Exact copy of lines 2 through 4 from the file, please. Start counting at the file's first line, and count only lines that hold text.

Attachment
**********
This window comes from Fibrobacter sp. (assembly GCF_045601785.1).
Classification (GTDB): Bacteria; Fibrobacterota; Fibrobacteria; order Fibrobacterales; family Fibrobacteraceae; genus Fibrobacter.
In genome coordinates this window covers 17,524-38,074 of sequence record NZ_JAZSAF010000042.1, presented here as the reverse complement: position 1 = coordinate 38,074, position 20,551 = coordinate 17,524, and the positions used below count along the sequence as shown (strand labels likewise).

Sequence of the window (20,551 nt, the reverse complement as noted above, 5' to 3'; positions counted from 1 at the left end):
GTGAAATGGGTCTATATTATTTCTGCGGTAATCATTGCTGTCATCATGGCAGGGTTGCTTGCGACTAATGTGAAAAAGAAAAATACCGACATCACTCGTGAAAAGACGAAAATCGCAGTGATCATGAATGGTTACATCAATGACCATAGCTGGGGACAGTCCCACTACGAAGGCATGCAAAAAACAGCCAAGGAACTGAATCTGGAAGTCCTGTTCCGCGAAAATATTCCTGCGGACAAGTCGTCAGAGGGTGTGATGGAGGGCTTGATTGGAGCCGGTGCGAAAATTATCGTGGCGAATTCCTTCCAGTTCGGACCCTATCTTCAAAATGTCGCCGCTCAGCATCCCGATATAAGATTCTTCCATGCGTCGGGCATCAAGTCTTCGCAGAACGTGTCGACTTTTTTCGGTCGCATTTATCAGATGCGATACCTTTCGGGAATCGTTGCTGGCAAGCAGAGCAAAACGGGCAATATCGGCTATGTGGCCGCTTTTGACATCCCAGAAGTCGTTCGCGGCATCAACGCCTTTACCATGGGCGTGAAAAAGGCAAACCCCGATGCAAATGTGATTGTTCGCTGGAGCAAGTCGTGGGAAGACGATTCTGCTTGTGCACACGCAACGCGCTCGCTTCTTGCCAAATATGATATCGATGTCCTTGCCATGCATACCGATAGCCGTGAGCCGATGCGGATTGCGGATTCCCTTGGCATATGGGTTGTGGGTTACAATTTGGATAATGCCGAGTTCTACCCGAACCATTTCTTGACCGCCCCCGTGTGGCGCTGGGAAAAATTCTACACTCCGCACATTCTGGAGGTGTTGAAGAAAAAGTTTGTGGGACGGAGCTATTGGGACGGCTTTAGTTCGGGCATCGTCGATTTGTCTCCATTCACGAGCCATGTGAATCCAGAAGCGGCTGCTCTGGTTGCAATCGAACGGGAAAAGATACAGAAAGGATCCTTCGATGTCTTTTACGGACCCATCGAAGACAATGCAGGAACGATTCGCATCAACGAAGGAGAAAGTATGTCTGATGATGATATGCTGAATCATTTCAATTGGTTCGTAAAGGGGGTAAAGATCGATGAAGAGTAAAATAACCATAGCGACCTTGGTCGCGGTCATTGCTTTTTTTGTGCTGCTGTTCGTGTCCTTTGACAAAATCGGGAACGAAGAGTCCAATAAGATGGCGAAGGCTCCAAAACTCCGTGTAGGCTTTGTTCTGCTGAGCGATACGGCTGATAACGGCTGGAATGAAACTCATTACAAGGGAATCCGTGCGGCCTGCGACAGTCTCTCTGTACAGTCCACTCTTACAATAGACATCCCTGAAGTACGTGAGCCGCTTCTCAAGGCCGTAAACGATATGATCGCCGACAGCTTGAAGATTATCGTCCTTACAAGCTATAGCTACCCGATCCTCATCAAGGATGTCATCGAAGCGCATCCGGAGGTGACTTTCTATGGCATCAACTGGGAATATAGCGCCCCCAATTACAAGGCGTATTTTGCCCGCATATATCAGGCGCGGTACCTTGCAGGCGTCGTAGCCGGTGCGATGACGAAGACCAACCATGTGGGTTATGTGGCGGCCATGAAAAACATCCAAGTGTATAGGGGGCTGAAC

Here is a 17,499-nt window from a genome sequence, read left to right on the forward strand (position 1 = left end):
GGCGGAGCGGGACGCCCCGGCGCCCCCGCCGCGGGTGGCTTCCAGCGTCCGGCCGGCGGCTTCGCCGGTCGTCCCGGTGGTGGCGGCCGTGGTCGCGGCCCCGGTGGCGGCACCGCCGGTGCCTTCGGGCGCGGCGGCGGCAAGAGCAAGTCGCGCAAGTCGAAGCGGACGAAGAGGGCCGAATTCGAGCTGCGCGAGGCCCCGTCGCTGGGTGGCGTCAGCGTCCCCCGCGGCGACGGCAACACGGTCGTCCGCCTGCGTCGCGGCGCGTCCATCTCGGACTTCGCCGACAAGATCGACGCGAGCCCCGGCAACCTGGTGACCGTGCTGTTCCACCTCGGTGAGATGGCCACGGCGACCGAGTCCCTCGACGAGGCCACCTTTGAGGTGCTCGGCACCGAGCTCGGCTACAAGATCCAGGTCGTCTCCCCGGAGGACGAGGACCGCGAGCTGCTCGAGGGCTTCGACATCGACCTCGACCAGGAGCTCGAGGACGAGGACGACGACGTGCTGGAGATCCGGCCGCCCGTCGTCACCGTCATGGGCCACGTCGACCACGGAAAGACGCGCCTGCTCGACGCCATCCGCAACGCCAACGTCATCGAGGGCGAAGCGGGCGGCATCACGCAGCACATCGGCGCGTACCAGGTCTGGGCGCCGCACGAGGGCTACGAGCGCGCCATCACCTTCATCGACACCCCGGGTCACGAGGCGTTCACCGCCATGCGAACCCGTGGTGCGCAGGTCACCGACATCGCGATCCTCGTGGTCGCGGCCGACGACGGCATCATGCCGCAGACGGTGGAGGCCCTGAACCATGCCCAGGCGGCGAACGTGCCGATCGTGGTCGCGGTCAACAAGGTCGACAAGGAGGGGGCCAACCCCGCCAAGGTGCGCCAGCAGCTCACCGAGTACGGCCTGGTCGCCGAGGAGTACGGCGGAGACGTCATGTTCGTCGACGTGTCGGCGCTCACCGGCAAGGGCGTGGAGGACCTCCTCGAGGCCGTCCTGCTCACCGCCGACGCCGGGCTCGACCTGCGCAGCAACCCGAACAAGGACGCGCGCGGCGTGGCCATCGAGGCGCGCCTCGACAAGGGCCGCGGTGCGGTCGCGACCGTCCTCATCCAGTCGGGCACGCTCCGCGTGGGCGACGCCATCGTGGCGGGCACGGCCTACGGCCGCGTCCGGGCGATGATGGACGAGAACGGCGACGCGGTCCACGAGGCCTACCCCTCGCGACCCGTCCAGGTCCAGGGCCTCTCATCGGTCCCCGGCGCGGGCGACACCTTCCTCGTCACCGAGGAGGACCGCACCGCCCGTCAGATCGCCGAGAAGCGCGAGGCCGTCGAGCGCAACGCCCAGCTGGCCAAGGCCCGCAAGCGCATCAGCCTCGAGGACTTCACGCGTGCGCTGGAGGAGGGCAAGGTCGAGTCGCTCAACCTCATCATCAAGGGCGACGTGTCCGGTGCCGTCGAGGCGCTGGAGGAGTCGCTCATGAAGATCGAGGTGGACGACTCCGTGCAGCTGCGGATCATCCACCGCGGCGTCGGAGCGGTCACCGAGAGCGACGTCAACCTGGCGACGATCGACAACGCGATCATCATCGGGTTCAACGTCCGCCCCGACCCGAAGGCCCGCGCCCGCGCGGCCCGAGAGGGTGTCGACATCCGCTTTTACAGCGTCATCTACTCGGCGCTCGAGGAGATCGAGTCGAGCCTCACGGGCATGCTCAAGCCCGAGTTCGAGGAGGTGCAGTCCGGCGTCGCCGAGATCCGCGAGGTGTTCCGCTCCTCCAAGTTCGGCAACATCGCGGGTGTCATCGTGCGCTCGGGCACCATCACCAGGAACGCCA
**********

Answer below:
Classification (GTDB): Bacteria; Fibrobacterota; Fibrobacteria; order Fibrobacterales; family Fibrobacteraceae; genus Fibrobacter.
In genome coordinates this window covers 17,524-38,074 of sequence record NZ_JAZSAF010000042.1, presented here as the reverse complement: position 1 = coordinate 38,074, position 20,551 = coordinate 17,524, and the positions used below count along the sequence as shown (strand labels likewise).

Sequence of the window (20,551 nt, the reverse complement as noted above, 5' to 3'; positions counted from 1 at the left end):